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Case briefs — Online patient privacy

These case studies are based on alleged violations of patient privacy on social media and the web. The cases show how actions by physicians or their employees led to the allegations, and how risk management techniques may have prevented the violations.

Case 1: Improper response on social media

A dental practice in Dallas was recently fined $10,000 by the Office of Civil Rights (OCR) after publishing protected health information (PHI) in response to a patient review on Yelp, a social media platform.

In a complaint filed with the OCR, a patient reported that the dental practice posted their name, details of their treatment plan, insurance, and cost information in a comment on the Yelp review page.

While investigating the complaint, the OCR discovered that the practice had responded to several patient reviews on Yelp and revealed patient information in the process.

“Social media is not the place for providers to discuss a patient’s care. Doctors and dentists must think carefully about patient privacy before responding to online reviews,” said OCR Director Roger Severino.

The OCR also found that the dental practice did not have policies or procedures addressing the release of PHI on social media or public platforms. The practice also failed to create a sufficient Notice of Privacy Practices.

Along with the $10,000 fine, the practice implemented a corrective action plan with the following requirements.

  • Develop, maintain, and revise federally approved PHI policies and standards and distribute to all employees;
  • train employees on PHI policies and procedures;
  • revise policies and procedures annually;
  • revise authorization forms and the Notice of Privacy Practices to comply with the HIPAA Privacy Rule;
  • identify employees who must be contacted in the event of a HIPAA violation or questions; and
  • apply sanctions to those who fail to comply with policies.

Risk management considerations

As more people go online to research products and services, online reputation management has become increasingly relevant for physicians. Online reputation management often involves addressing reviews on sites like Yelp.

Because of the HIPAA Privacy Rule, physicians cannot respond to online reviews in any way that reveals PHI. Even if a patient discloses their own personal information in a review, physicians cannot respond with the same level of disclosure.

What you CAN do

  1. Speak in person with the patient who wrote the review. Listening to the patient will allow you to thoroughly understand their feedback and propose productive solutions. Sometimes, patients will remove negative reviews after a face-to-face conversation, and may even post a positive review to show the practice is listening. 
  2. If you choose to respond to the complaint, reply with something general that moves the discussion offline. “At our medical practice, we strive to provide the highest levels of patient satisfaction. However, we cannot discuss specific situations due to patient privacy regulations. If you are a patient and have questions or concerns, please contact us directly at [phone number].”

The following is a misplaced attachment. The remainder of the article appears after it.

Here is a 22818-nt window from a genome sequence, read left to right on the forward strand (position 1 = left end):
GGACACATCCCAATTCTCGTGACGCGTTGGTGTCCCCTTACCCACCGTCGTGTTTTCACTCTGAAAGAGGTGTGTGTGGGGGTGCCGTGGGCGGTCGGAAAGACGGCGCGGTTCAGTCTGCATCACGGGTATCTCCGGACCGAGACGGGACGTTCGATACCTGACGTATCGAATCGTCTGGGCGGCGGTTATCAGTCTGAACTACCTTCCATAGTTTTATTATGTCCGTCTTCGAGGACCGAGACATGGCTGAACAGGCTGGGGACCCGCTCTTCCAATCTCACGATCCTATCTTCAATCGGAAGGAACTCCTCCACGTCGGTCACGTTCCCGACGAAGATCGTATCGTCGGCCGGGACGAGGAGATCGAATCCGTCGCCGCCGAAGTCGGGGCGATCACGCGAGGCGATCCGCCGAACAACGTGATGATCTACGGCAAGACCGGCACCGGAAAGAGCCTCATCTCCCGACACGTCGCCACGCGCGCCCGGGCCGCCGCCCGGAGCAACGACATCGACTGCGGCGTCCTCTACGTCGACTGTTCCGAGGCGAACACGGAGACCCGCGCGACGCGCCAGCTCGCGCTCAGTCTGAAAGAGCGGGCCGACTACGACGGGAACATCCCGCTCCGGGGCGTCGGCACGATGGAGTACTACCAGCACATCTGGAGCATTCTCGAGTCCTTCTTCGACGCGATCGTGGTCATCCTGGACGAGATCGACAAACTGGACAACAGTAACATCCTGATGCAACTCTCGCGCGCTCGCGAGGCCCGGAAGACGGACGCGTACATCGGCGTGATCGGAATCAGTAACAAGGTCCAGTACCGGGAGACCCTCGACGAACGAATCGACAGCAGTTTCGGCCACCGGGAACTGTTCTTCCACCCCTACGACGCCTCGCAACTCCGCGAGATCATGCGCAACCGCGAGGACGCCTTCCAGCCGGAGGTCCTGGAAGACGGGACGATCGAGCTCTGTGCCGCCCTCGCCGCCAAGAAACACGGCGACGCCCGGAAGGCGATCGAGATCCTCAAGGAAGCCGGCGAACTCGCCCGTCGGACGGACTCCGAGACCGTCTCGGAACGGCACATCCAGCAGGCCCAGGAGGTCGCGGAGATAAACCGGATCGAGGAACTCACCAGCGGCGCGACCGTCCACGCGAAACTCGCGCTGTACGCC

3. One bad review will not destroy your reputation. People who browse online reviews typically do not consider one bad review as representative of the practice.

What you CANNOT do

  1. Respond impulsively. Wait and respond in a measured, productive way.
  2. Disclose any information about the patient. Even acknowledging that the reviewer is a patient is a violation of HIPAA.
  3. Ignore criticism. Instead, take criticism as an opportunity to improve your practice or your policies from the patient’s point of view.
  4. Avoid online reviews. Most online reviews are positive and provide positive information. 5


Case 2: Patient identified on surgeon’s website

A plastic surgeon’s website featured “before and after” photos of patients. The patients’ names were not used and the photos were posted in a way that preserved patient anonymity.

However, unknown to the plastic surgeon and his staff, the patients’ names had not been properly removed from the meta tags associated with the photos. Meta tags are content descriptors that describe web page content to search engines. Meta tags do not appear on the page, but are found in the HTML code for the page.

The issue was discovered when a patient performed a Google search on herself and her images from the plastic surgeon’s site appeared in the search results. Although he was told about the meta tag issue, the plastic surgeon did not immediately remove the photos.

Fifteen patients filed lawsuits against the plastic surgeon. The Office of Civil Rights also investigated the plastic surgeon for possible HIPAA violations.

Risk management considerations

  • Obtain patient consent to take photographs. Specify how you plan to use the photos (i.e. medical records only, marketing, website, journal article) on the consent form.
  • Do not name or save photo files with any of the identifiable information (described below) in any publicly accessible area. (Clearly, if you are just adding photos to medical records, they can contain identification.)
  • Audit photos that have been added to your website. Check the site page for tags, meta tags, keywords, or anything that could be used to identify patients.
  • Do not store photos of patients in an unencrypted device, such as a camera, cell phone, tablet, or personal laptop.

When it comes to publishing patient photos, certain HIPAA requirements must be met. If patient photos are completely de-identified, HIPAA requirements are satisfied. If patient photos are not de-identified, written authorization from the patient is required to post or share the photos.